These ideas will evolve no doubt, but there was some very compelling thinking already about art in a contemplative space, so a museum about contemplation and individual interactions with art pieces; another about art and conflict, the art that arises from war; a third about performative or interactive art; and a fourth that is a kind of traveling and changing suite of exhibits that travel around to natural areas with ways of engaging people in the local environments.
All pretty cool ideas, no? I found myself energized and even moved to see how ready these young people are to jump outside the museum box and free themselves to imagine new hybrid experiences.
Installing ReGeneration: Tuesday -
Great Blog Post by Curator Steve Dietz on the installation of ReGeneration, opening Oct 27th!
My colleagues and I have been working hard on the design and production phase of a major new contemporary art and science exhibition at NYSCI called ReGeneration. When we invited artists to submit proposals for the 11 new commissions we planned for the exhibition, we talked with some fervor and fuzziness about the theme of Urban Sustainability. You can see the call for artists here. I can say with all honesty that in defining this theme, I was groping for something that wasn’t yet entirely clear. As the exhibition comes closer to fruition, and as the work of the individual artists comes into focus, what we mean byUrban Sustainability is also becoming clearer.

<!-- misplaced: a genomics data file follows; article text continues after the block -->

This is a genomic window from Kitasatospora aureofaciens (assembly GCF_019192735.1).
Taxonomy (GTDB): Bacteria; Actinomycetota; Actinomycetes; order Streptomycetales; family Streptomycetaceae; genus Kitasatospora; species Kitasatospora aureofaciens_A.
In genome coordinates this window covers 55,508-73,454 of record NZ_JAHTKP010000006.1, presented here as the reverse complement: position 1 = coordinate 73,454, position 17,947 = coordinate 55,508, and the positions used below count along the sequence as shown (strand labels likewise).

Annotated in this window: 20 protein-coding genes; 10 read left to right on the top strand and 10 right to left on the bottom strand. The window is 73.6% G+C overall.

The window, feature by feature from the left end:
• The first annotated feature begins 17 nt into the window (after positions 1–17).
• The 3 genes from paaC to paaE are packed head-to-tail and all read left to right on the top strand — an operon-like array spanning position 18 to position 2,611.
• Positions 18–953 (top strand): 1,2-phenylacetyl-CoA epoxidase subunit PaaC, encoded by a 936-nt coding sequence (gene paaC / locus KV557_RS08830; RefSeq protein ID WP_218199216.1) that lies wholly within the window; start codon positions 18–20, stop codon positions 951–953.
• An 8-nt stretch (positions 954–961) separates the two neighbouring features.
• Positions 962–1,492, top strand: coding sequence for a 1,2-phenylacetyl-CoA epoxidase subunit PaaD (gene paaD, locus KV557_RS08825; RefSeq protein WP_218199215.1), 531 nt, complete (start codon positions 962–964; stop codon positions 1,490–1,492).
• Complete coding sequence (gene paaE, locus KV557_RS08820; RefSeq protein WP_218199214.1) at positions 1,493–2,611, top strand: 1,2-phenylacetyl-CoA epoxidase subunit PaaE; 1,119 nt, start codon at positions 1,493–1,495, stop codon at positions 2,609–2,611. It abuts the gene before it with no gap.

The artists are mostly in their 30’s and 40’s, the generation that came of age assuming that our environment was under threat. But it is also a very urban group, most of whom live in one of US coastal cities like NY and SF, and some of whom have roots in other countries from Asia to South America. While they think of sustainability as a matter of protecting the planet, they also think of it as a way of building healthier communities.
As a result, their work explicitly invites participation by the community, focuses on the human aspects of sustainability, including health, education, immigrant culture, as well as the more traditional foci of the sustainability movement, flora, conservation of resources, technology, waste, air quality, climate change, etc.
Future Farmers is planning an ethnobotany project that explores local flora and the ethnobotanical knowledge of local residents. They will conduct weekend programming into the Flushing Meadows Corona Park, a huge park that NYSCI is part of, used prinicipally by local immigrant communities. These explorations will form the basis of an ethnobotanical cart and exhibit in the museum.